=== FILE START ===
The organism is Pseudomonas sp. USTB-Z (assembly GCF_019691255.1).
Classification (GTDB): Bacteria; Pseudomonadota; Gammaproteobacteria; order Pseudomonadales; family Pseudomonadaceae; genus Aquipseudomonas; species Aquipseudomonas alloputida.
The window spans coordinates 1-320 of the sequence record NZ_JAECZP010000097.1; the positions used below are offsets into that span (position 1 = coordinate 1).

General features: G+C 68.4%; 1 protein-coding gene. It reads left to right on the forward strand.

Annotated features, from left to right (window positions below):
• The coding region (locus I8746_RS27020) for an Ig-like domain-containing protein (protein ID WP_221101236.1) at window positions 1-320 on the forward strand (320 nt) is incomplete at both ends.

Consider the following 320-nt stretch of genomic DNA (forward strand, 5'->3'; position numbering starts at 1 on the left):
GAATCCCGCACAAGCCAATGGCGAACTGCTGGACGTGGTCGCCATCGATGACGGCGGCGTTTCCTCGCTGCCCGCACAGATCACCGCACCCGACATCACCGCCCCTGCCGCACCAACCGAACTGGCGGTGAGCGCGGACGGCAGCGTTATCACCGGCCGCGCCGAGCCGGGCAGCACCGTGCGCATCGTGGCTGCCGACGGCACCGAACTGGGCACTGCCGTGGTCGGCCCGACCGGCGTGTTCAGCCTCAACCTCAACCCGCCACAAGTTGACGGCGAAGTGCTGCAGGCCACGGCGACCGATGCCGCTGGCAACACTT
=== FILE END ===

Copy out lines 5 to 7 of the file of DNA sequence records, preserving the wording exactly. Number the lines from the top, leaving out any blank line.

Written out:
Annotated features, from left to right (window positions below):
• The coding region (locus I8746_RS27020) for an Ig-like domain-containing protein (protein ID WP_221101236.1) at window positions 1-320 on the forward strand (320 nt) is incomplete at both ends.

Consider the following 320-nt stretch of genomic DNA (forward strand, 5'->3'; position numbering starts at 1 on the left):